The Open Eye Consortium announces the establishment of its Multi-Source Agreement (MSA), outlining its intentions to regulate advanced specifications for optical modules with lower latency, better power efficiency and more affordable costing, targeting up to 400Gbps for PAM-4 datacentre optical interconnects, over single-mode and multimode fibre. Further to this, there are the hopes of the continual optimisation and simplification of clock and data recovery (CDR), and digital signal processing (DSP) architectures.

Minimising the need for digital signal processing in optical modules has many advantages including significantly lowering latency, power consumption and cost, as mentioned earlier. This weaves into the Open Eye Consortium’s commitment to investing its engineering resources into the development of an industry-standard optical interconnect that leverages component interoperability among a broad group of respective technology providers, including providers of electronics, lasers and optical components.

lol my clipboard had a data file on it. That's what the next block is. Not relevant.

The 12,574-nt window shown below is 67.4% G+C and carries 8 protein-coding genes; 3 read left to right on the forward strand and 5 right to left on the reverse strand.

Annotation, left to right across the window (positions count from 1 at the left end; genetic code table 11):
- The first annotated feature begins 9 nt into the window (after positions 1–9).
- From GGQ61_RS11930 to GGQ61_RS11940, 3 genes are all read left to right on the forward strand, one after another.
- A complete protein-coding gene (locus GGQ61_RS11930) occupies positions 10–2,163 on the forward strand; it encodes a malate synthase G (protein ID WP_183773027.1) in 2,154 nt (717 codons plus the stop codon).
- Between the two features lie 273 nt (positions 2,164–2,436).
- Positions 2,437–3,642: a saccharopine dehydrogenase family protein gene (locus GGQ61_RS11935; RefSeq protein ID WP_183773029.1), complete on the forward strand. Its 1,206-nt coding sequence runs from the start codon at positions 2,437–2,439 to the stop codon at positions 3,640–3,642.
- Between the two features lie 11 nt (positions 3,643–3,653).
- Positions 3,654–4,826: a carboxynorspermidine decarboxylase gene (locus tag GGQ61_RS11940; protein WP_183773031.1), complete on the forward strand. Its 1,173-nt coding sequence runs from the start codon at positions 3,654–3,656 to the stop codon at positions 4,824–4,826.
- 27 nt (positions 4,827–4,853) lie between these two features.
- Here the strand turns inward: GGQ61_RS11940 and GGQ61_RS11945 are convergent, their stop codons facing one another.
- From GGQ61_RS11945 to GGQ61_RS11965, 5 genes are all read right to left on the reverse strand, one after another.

Promoters include: Applied Optoelectronics Inc., Cambridge Industries (CIG), Color Chip, Juniper Networks, Luxshare-ICT, MACOM, Mellanox, Molex and Semtech Corporation. 

Contributors include: Accelink, Cloud Light Technology, InnoLight, Keysight Technologies, Maxim Integrated, O-Net, Optomind, Source Photonics and Sumitomo Electric.

“LightCounting forecasts that the sales of next-generation Ethernet products will exceed 500 million U.S. dollars in 2020,” says Dale Murray, principal analyst at LightCounting: “However, this is only possible if suppliers can meet customer requirements for cost and power consumption. The new Open Eye MSA addresses both of these critical requirements. Having low latency is an extra bonus that HPC and AI applications will benefit from.”

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